As a result of an Aspen Country Day School education, students will:
become life-long readers who read a variety of texts to build an understanding of themselves, the world, and the many dimensions of the human experience
be prepared to engage in a variety of writing experiences demonstrating creativity, clarity, and the ability to communicate effectively
be confident, effective, and clear in formal and informal speaking
use speaking and listening skills to participate responsively and work responsibly in conjunction with others
The language arts curriculum develops the cornerstones of all learning: listening, speaking, reading, and writing. Students use these skills in every discipline at school as well as in everyday life outside of ACDS. In addition to acquiring these basic skills, we want our students to have broader experiences that will foster depth in their growth as lifelong learners and contributors to society.
The language arts program is designed to achieve a variety of goals: appreciation of literature and the human experience; reading fiction or non-fiction in order to learn; writing clearly and succinctly; ability to express oneself orally and via writing; thinking deeply and critically; valuing the role process plays in achieving product; utilizing creativity. The language arts program balances the need for rich literary content, both fiction and nonfiction, with the need to develop the discrete foundational skills to become an effective reader and writer.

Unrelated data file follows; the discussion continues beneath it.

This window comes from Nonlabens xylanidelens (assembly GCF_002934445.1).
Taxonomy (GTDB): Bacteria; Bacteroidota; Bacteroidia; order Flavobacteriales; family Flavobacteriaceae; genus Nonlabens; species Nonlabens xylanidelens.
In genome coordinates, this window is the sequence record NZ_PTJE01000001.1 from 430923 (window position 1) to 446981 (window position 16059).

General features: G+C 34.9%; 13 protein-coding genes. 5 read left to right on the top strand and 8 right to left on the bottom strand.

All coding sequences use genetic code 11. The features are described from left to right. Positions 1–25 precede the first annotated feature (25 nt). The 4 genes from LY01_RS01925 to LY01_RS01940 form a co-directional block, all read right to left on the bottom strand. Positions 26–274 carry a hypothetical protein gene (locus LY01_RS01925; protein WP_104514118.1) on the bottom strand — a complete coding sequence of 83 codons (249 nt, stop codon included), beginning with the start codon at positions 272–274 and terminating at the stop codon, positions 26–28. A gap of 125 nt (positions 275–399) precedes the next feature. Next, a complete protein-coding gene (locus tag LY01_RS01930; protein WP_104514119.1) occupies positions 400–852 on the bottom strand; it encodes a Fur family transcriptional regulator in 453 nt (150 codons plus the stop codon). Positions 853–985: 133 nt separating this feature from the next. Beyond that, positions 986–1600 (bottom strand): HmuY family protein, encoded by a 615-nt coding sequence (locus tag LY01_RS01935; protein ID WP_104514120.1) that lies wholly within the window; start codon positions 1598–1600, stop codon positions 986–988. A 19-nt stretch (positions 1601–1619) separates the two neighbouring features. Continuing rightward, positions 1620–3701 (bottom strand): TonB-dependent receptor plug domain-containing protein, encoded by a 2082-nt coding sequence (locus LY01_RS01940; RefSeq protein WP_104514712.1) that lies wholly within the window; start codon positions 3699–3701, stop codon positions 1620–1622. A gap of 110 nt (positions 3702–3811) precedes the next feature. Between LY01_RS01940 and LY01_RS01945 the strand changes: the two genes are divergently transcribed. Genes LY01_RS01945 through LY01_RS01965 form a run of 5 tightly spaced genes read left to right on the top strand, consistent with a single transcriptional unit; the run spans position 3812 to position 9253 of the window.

In Lower School, we have adopted the "Daily 5" organizational framework to ensure students engage in meaningful experiences in each domain of language arts. We use a developmental model to teach reading which incorporates elements of both a phonics-based program as well as a holistic approach. We use the Lucy Calkins Writing Workshop approach and our students have numerous opportunities to practice both formal and informal speaking and listening.
In Sixth through Eighth Grades, the reading focus progresses to a more in-depth analysis of both fiction and nonfiction texts. Students develop their ability to read for inference and make purposeful connections beyond the text, either to their own experience or the broader world. Students also cultivate their ability to lead their own discussion, and by Eighth Grade most literature discussions are facilitated by students in small groups to encourage more independent (not teacher-led) inquiry. Students dissect literature by progressing from the literal to the abstract by systematically asking three questions: What happens? Why does it happen? What does it mean?